If you have thought Chinese are here for their famous “loans –for-resources” business only, maybe you will be interested to know that there is more to it than that. Not that that it is bad for the Chinese to be here. Everyone agrees that they are a hard working lot who are doing much to modernize Kenya’s infrastructure. But there are the aspects that have appalled not just Kenyans but also citizens of other countries as well.

In Kenya, we have three main complaints – poaching our precious elephants, racist inclinations, and over flooding the country with unskilled labor that is taking up jobs that locals can handle.

The good news is that the Chinese themselves are learning fast. In Nairobi, the young generations are picking up Kiswahili and reportedly integrating with Kenyan populations. They indeed see as ridiculous, their parents who have lived for years in the country and do not know Kiswahili.

And they are also taking up the fight against poaching.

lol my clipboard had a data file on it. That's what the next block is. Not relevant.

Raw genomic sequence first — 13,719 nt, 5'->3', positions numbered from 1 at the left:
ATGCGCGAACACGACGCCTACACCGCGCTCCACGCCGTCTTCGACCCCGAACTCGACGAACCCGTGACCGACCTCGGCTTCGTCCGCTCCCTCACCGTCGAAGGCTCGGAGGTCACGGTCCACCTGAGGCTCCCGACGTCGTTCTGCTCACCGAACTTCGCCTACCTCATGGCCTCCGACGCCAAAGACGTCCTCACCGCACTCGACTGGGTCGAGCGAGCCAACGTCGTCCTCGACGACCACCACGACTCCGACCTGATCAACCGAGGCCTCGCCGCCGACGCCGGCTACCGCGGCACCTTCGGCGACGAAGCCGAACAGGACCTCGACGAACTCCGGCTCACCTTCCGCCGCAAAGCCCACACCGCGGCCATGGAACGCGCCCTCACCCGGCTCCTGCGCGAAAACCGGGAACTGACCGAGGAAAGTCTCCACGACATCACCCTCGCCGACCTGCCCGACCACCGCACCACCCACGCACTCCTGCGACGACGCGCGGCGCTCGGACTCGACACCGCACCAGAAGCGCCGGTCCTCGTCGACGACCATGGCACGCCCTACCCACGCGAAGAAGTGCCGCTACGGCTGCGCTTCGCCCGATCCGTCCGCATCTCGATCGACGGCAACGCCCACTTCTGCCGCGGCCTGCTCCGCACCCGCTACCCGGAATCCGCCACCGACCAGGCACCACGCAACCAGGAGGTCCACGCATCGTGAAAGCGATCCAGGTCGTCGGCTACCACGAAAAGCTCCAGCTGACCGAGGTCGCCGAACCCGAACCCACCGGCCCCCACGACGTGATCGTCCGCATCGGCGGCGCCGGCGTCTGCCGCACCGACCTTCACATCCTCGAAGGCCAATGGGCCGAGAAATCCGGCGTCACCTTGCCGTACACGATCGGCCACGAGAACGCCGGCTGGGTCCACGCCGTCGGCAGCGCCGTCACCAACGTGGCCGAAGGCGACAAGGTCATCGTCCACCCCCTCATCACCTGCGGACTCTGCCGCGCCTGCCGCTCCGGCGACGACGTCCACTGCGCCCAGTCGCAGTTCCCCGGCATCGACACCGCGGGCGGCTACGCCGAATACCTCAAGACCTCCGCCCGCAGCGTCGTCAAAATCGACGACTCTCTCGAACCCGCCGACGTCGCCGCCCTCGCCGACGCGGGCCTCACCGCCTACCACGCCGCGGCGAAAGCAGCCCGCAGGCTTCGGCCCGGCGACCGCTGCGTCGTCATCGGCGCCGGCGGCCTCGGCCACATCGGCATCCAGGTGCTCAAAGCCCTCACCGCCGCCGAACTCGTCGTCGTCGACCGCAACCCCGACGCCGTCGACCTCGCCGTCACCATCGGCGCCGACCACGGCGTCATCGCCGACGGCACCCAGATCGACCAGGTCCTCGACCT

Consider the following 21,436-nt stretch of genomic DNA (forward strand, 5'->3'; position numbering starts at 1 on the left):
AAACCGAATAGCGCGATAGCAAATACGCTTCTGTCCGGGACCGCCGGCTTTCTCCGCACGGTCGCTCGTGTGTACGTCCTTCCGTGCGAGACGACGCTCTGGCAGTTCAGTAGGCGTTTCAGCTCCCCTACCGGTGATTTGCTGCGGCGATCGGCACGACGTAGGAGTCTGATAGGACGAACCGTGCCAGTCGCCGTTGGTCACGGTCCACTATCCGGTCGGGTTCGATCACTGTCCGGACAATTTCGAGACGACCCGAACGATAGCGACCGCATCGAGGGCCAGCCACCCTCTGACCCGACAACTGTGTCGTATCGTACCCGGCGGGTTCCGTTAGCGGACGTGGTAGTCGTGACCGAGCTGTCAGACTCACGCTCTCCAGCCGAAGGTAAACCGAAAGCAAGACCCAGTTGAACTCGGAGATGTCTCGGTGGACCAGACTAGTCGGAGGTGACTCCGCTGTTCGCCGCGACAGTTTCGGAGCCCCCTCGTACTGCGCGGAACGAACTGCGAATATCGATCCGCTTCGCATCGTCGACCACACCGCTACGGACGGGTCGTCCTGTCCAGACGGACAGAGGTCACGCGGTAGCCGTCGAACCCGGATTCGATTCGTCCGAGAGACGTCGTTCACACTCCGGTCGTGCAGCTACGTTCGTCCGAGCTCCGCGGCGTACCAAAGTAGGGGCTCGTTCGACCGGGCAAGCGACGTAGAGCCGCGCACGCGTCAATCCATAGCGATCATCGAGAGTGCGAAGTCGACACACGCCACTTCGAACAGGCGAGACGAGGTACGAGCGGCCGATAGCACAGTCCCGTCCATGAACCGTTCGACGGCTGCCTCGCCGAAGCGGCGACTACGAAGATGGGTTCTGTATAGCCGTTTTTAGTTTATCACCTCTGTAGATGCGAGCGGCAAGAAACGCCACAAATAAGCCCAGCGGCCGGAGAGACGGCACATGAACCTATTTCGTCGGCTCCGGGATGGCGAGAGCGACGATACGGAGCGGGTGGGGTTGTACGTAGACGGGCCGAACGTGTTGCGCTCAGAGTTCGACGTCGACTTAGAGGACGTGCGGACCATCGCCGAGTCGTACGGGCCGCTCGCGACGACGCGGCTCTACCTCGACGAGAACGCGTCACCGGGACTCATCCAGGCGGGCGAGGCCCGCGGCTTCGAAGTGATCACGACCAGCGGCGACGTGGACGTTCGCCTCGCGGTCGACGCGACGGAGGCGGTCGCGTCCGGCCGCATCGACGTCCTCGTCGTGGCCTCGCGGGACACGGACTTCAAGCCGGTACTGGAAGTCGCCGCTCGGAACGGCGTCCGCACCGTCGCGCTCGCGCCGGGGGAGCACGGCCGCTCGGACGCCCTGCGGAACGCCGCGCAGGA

These are positive developments, but you may say, they do not answer the question as to why Chinese are flocking into Kenya. To do that, I will quote a young Chinese woman who was interviewed by a Chinese journalist in Nairobi. As she is nameless in the story, she will remain nameless here too, She came to Kenya to join her husband who is working in the country. Let’s pick the story from the Chinese journalist:

“She’s from a small town near Zhengzhou, a smoggy city in the North, ‘not a very good place’ she describes it. Of her life in Kenya, she mainly talks about the benefits of raising her children here

“‘The air and food are much better. I can see my kids are much healthier since living here’. This is a common answer I hear from Chinese living here.

“According to a study by Berkerley Earth, an independent research group, air pollution kills an average of 4,000 people a day in China whilst industrial and soil contamination leads to high food security threats.

“She’s not so interested in cultural exchange, however, whether it’s with Kenyans or Chinese from other cities. Having rarely traveled outside of her small town near Zhengzhou, Kenyan culture is a world away as she even struggles to socialize with Chinese who are not from her same city.”

I may add also that the journalist counted about 10 Chinese languages spoken in Nairobi by Chinese who didn’t Mandarin, the national language of China, and therefore cannot communicate with each other.